- Nutritional deficiencies, especially in vitamins and minerals that help to build bone such as calcium, phosphorus and vitamin K
- Weight loss, dieting that results in severe calorie restriction and malnutrition
Being a woman and over the age of 70 are the two biggest risk factors for osteoporosis. (7) It’s also possible to develop osteoporosis or suffer from low bone density due to a number of different health problems that can deplete the body of minerals and weaken bones over time.
Examples of health conditions that are risk factors for osteoporosis include:
- Breast or prostate cancer
- Hyperparathyroidism or hyperthyroidism
- Cushing’s syndrome
- Inflammatory bowel disease
- Autoimmune diseases including rheumatoid arthritis (RA), lupus, multiple sclerosis, or ankylosing spondylitis
- Parkinson’s disease
- Hematologic blood disorders
- Female athletic triad, irregular/absent periods, or premature menopause
- Chronic obstructive pulmonary disease (COPD), including emphysema
- Chronic kidney disease
- Liver disease, including biliary cirrhosis
- Organ transplants
- Polio and post-polio syndrome
- Spinal cord injuries
Doctors typically diagnose patients with osteoporosis using a a bone mineral density (BMD) test. To perform a BMD test, a special machine measures the amount of bone mineral that is present in certain areas of bone, usually those located in the hips, spine, forearms, wrists, fingers or heels. A dual-energy X-ray absorptiometry (DEXA scan) is a common way to perform a BMD test.
Other tests that can help to confirm a diagnosis include taking a patient’s medical history, performing a physical exam, urine and blood tests to diagnose underlying conditions, biochemical marker tests, x-rays, and vertebral fracture assessments (VFAs). One reason that your doctor might suspect you have lost bone mass is if your height as decreased, since this typically happens due to tiny fractures developing in the spine.
What is the prognosis for someone with osteoporosis? For example, how long can you live with osteoporosis? Osteoporosis itself is usually not life-threatening, so it’s definitely possible to live many years with the condition if you take steps to slow its progression. For example, performing daily weight-bearing exercise can help build bone mass gradually and decrease your risk for complications as you age.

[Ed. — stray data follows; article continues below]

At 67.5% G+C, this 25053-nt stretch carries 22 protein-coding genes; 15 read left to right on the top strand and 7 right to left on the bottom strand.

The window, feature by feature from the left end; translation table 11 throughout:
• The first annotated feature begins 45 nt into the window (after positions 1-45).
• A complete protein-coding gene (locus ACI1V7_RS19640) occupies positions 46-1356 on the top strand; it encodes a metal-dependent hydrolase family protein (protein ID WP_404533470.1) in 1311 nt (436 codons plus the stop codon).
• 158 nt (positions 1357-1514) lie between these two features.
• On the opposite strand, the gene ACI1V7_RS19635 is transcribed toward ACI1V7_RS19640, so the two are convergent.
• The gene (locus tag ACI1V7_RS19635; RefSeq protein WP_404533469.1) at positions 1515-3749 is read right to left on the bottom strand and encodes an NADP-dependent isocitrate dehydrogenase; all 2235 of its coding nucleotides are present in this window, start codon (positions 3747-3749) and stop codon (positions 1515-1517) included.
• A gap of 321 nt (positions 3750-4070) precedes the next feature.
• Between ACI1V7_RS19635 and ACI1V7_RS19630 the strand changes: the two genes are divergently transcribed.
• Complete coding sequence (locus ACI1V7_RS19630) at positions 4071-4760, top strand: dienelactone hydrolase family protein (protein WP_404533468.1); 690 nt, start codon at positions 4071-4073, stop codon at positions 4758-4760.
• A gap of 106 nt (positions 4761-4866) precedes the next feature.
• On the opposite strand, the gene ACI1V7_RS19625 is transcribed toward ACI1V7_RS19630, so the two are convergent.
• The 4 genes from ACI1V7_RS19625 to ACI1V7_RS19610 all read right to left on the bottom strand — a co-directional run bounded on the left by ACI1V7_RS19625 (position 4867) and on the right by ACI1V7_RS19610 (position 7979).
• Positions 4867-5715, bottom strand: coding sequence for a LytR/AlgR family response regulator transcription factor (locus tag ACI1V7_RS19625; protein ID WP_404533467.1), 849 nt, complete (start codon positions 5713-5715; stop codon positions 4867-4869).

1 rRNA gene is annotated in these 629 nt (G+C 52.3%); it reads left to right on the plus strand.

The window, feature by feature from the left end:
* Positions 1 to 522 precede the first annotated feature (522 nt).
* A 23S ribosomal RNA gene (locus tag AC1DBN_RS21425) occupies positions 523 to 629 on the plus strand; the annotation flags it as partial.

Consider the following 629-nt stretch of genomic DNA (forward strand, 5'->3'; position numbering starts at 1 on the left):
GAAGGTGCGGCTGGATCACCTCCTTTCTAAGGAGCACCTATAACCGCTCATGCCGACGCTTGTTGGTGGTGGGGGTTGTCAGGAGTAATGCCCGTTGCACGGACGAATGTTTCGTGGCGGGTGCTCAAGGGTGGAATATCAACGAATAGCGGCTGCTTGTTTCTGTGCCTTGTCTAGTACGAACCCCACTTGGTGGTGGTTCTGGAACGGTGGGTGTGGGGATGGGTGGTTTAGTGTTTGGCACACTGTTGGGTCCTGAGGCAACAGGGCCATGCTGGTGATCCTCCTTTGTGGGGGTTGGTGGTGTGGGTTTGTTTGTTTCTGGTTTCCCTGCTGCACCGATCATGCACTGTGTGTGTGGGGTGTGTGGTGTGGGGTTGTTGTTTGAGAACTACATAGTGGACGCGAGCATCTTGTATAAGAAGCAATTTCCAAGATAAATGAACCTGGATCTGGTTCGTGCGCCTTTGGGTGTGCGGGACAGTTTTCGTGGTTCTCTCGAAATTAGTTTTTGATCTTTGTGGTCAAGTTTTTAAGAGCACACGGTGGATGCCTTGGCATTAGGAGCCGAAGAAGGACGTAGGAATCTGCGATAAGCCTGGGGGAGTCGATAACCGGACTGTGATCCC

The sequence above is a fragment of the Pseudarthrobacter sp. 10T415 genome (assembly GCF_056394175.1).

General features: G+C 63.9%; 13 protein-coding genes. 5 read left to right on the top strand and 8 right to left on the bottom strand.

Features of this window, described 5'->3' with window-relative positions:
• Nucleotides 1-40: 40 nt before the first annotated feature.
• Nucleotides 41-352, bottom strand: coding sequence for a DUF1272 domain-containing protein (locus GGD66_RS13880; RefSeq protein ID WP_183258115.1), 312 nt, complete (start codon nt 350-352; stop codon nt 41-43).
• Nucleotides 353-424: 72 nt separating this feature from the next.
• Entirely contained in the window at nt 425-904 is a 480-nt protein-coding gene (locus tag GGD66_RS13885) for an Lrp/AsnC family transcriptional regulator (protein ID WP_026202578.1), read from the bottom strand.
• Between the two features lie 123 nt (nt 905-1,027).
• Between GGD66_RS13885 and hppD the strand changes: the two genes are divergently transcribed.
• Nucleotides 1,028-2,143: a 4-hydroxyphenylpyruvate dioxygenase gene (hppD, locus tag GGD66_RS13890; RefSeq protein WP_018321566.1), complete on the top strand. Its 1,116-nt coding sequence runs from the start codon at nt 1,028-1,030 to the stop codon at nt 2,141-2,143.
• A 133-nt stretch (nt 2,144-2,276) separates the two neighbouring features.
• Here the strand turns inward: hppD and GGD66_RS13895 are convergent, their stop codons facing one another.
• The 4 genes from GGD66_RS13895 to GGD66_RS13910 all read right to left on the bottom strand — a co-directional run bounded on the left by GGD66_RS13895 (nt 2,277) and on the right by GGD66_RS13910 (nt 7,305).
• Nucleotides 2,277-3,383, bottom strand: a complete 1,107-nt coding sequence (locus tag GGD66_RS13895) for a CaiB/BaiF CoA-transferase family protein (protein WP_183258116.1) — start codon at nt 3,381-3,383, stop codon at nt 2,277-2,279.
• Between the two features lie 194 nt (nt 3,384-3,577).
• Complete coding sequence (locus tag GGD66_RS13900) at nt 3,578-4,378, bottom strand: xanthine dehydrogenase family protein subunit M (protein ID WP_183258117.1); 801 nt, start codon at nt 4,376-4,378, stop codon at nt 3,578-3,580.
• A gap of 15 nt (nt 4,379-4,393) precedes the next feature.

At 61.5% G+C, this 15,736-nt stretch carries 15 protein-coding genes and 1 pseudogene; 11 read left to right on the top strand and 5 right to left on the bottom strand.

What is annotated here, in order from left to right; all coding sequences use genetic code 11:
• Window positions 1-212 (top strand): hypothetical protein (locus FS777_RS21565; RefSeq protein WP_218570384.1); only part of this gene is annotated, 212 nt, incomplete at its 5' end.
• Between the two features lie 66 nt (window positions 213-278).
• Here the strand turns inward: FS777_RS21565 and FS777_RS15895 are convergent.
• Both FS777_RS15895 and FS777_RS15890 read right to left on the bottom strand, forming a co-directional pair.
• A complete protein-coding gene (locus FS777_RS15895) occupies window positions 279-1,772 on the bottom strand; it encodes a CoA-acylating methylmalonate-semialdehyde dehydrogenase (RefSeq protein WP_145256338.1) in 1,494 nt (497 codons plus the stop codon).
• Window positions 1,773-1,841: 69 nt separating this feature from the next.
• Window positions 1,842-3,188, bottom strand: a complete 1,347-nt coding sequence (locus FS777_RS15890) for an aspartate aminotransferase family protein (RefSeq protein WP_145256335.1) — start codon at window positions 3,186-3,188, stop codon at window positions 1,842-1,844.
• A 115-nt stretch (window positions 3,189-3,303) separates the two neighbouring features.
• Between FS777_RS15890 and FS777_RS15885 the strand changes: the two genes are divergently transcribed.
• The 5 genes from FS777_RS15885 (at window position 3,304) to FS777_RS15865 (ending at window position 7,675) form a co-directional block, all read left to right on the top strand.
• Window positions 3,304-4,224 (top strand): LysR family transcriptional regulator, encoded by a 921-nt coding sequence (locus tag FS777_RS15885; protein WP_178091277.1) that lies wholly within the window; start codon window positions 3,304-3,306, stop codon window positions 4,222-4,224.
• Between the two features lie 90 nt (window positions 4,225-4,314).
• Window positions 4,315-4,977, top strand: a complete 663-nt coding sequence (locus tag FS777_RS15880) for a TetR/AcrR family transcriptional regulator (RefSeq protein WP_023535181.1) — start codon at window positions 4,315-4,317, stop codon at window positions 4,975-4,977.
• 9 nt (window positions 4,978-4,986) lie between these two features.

Conventional Osteoporosis Treatment
Conventional osteoporosis treatment usually involves the use of medications, exercise and dietary changes. There are a number of different medications available that can help stop bone loss, however, not all types of suitable for all people. The type of medication that your doctor will recommend depends on factors like: your age, gender, medical history (for example, if you have had cancer or an autoimmune disease) and underlying causes of bone loss (such as your diet and lifestyle).
Some medications that are used to manage osteoporosis include: (9)
- Bisphosphonates (most are suitable for both men and women).
- Rank Ligand inhibitors (suitable for both men and women).
- Bisphosphonates intended for women only, such as Boniva.
- Parathyroid hormone-related protein agonists.
- Hormone replacement therapy (most are for women only). These can include estrogen agonist/antagonist (also called selective estrogen receptor modulator (SERM)), or tissue specific estrogen complex.
7 Natural Osteoporosis Treatments
Even though it’s best if osteoporosis is diagnosed and treated in its early stages, you can still take steps to manage symptoms and help stop the disease from progressing. Below are ways to support bone health and reduce symptoms like pain and loss of mobility.
1. Healthy Diet
What are the best foods to eat when you have osteoporosis? Make it a priority to eat enough protein and foods that provide essential nutrients, especially calcium, magnesium, phosphorus, manganese and vitamin K (more on specific recommendations can be found below).
About half of your bones’ structure is made of protein, so a low-protein diet does not support healing as well as a high-protein diet. However, it’s important to balance protein intake with mineral intake.
How much protein should you eat daily? The recommended daily allowance for adults is between 0.8 grams per kg of body weight per day, up to about 1.0 grams/kg/day. Good protein foods include grass-fed meat, wild-caught fish, pastured eggs and poultry, fermented cheese and yogurt, nuts, seeds, beans and legumes. (10)
2. Physical Activity
Exercise is beneficial for people with osteoporosis for many reasons: it can help to build bone mass, improve balance and flexibility, relieve stress, reduce inflammation and more. (11) What exercises should you avoid if you have osteoporosis? To be safe, avoid all activities that require lots of jumping, bending forward from the waist or too much twisting of the spine.
Walking and other weight-bearing activities are best for supporting bone strength. Types of exercises that are recommended most for people with low bone density include: